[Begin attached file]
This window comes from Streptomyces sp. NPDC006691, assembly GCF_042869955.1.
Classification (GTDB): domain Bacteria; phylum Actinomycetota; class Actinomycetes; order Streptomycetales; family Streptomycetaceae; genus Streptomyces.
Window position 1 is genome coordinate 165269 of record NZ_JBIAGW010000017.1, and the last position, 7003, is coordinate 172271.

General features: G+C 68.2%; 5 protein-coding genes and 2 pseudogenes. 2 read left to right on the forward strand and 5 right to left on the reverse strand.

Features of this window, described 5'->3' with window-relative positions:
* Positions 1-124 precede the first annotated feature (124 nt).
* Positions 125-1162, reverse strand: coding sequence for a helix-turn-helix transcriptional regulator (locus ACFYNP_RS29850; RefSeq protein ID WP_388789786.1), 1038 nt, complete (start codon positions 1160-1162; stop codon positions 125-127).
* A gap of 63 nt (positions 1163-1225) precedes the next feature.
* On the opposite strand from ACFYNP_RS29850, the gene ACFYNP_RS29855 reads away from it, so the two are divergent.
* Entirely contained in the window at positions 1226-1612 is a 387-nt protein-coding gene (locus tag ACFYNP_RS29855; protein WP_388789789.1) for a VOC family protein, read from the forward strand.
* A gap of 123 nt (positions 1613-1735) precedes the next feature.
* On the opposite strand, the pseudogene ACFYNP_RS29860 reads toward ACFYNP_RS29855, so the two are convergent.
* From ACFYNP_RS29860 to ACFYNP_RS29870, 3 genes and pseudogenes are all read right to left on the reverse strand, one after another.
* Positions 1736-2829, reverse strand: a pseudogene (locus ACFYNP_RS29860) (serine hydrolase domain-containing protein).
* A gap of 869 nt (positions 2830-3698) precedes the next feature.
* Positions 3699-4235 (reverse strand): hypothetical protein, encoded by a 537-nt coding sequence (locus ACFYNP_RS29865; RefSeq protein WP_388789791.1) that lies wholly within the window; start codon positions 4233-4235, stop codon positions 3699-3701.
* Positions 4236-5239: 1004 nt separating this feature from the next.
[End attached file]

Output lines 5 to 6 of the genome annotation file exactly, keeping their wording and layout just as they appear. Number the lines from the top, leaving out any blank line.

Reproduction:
Features of this window, described 5'->3' with window-relative positions:
* Positions 1-124 precede the first annotated feature (124 nt).